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5 Things To Do 5 Years Before Retirement

Five Things To Do Five Years Before Retirement

It sometimes seems as if we spend our entire working lives saving and planning for retirement but the

real preparation happens in the five years before your chosen retirement date. Here are five things you

should consider doing within the five years leading up to your ultimate retirement.

1. Meet with a tax advisor. By the time you’re five years out from retirement, you and a tax advisor

will have a far better idea of what your tax burden might be once you finally leave work. Meeting

with a tax advisor will help you create a plan to minimize taxes potentially by withdrawing from

nontaxable accounts and insurance policies first.

2. Decide what to do with your Social Security. As we’ve discussed in prior posts, you have many

options when it comes to taking your Social Security—some resulting in far more income than

others. When you’re five years out from retirement, it’s a good time to run all the numbers for the

various scenarios and decide on the best way to maximize your Social Security income.

3. Start getting in shape. Improving your physical fitness not only helps reduce your future health

expenses but it also improves your long-term mobility, balance and well-being. Now, while you’re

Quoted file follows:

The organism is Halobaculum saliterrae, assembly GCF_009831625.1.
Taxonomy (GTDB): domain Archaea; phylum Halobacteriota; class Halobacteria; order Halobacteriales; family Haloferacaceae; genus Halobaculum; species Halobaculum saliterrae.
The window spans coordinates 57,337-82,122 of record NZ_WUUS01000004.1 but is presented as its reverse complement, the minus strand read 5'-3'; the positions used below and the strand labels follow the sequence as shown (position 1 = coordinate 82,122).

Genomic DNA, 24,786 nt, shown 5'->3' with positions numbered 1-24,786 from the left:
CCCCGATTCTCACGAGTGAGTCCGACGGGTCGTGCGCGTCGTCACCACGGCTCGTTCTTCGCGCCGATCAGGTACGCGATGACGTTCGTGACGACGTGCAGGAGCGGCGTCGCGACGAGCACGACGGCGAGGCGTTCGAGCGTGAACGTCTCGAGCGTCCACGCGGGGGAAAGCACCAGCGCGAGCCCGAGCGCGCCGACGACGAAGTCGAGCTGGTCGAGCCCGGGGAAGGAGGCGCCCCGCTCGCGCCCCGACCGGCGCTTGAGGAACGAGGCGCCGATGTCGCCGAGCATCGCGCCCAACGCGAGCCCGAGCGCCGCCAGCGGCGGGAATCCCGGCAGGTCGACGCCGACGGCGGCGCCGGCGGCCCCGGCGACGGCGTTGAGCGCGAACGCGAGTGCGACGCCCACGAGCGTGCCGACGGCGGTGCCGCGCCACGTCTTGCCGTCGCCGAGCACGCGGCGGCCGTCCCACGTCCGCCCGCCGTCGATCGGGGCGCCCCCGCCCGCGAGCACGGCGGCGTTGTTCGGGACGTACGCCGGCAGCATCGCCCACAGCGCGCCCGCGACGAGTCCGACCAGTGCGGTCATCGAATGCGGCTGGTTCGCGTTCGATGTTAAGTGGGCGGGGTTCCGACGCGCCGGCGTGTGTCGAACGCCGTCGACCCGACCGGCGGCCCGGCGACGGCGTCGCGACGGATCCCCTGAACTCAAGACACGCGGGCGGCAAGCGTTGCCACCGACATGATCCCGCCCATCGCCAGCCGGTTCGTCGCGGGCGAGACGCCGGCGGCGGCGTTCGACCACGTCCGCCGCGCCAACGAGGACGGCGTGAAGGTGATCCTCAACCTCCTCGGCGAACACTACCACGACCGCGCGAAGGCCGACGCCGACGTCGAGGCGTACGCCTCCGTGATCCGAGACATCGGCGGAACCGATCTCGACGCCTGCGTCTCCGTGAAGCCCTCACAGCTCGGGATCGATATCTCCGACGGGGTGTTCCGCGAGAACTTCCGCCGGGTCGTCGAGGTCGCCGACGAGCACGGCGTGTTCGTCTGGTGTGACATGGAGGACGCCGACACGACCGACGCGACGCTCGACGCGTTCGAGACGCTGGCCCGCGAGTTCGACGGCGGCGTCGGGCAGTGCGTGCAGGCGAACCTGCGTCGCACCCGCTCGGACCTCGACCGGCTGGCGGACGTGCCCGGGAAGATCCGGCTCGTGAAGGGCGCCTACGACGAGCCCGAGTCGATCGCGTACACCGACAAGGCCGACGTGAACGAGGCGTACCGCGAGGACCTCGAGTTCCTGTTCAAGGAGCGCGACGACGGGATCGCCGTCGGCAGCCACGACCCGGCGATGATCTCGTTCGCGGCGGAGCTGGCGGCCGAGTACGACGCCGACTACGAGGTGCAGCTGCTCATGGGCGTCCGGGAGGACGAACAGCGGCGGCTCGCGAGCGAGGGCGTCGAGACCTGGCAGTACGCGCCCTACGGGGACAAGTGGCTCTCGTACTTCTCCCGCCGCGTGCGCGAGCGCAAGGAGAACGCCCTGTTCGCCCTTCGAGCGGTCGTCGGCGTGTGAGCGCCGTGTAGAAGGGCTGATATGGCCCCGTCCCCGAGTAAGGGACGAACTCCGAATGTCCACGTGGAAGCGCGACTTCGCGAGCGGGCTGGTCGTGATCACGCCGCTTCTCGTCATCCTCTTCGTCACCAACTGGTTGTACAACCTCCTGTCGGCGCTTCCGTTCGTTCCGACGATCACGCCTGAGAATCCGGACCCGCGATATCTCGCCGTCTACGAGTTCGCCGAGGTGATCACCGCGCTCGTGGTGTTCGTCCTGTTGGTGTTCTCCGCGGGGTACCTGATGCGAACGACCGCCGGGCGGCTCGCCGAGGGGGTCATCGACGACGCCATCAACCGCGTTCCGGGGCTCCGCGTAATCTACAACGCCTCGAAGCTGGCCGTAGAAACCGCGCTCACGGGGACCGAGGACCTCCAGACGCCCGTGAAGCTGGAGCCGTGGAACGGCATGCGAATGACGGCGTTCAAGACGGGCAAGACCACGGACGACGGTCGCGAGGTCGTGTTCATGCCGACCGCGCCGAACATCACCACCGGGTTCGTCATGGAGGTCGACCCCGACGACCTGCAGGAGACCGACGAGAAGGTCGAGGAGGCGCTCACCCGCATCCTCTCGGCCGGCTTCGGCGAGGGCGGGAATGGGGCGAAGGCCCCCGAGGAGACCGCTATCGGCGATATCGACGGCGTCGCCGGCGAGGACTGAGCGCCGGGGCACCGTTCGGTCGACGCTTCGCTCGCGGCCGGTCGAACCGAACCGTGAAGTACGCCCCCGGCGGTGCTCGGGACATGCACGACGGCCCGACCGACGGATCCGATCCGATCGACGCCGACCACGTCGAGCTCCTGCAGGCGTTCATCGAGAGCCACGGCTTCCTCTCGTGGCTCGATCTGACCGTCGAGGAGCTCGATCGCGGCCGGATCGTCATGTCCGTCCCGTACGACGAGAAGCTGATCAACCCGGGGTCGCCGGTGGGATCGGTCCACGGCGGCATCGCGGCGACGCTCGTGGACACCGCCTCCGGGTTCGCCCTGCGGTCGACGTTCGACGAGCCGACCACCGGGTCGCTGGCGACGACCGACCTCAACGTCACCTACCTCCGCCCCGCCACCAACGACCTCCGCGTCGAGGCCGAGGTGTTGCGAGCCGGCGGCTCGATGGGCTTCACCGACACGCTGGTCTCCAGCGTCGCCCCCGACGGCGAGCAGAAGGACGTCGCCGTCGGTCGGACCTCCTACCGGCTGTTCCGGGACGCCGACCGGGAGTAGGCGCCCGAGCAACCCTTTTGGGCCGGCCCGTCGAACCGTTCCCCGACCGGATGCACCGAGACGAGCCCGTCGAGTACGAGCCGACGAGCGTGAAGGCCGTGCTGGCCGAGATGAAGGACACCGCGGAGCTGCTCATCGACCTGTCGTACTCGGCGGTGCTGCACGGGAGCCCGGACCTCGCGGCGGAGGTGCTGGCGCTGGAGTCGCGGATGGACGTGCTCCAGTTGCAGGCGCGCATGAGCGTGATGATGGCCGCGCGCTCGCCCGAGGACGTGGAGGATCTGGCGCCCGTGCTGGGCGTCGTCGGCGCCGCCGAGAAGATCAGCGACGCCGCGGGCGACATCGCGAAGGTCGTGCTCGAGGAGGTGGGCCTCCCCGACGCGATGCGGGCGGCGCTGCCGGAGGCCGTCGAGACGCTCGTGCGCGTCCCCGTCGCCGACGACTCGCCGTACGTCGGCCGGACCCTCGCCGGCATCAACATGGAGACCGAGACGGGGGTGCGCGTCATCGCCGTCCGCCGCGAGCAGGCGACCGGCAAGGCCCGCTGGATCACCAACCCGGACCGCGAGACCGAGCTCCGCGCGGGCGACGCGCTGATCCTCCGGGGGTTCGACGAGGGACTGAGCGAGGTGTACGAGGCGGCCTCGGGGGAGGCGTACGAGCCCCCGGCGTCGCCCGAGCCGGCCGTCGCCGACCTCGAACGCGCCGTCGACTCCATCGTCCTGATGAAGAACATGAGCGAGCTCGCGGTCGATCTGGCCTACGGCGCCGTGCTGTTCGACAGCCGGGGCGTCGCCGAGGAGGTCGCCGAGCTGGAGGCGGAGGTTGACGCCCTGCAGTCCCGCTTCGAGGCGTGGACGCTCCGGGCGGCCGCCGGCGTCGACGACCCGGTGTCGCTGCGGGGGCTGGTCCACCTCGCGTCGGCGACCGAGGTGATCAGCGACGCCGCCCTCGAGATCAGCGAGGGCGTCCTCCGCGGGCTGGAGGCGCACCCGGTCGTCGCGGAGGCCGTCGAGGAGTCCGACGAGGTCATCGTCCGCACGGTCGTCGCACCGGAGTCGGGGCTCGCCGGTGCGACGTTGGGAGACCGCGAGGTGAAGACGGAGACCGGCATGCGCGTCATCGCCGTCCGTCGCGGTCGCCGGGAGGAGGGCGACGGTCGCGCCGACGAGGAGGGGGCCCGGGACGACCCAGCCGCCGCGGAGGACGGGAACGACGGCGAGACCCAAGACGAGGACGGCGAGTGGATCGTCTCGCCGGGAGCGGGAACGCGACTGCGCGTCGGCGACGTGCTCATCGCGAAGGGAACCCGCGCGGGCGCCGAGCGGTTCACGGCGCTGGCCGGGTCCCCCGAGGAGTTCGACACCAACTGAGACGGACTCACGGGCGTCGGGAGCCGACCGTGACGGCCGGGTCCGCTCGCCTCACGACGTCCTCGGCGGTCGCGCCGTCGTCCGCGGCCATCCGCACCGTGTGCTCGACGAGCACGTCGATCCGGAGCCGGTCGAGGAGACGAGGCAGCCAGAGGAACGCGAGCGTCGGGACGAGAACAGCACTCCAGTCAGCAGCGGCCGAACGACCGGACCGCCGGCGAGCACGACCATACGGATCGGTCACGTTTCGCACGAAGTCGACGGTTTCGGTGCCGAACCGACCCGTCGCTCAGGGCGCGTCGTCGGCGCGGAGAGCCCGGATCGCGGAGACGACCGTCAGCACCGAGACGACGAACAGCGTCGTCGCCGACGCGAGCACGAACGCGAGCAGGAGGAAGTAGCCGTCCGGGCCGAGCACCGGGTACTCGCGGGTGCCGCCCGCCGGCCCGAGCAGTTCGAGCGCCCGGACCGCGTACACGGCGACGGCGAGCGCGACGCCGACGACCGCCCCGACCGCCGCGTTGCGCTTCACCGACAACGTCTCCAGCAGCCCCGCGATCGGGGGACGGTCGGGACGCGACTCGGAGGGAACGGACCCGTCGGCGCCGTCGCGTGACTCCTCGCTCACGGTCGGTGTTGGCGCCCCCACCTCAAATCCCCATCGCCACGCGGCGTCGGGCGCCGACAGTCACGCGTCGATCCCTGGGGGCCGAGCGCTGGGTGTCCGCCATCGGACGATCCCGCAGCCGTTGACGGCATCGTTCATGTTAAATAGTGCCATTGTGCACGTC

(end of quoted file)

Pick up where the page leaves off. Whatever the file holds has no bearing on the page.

still covered by your employer’s health plan, it’s a good time to talk to your doctor and start on a

diet and exercise plan as an investment in your health and comfort throughout retirement. It’s also

a good time to take care of any dental work you need done and get your glasses prescription

updated.

4. Rebalance your portfolio. At this point, you’re heading out of the accumulation phase and into

the income and preservation one. It’s time to talk to your advisors about the best ways to preserve

the savings you’ve accumulated and generate a lifetime income.

5. Create your postretirement budget. In order for your savings to last and your postretirement

income to be sufficient, you have to create a plan to control your spending after retirement. After

meeting with your tax advisor and creating a plan for long-term income management, you and your

spouse can sit down and create a budget that lasts.


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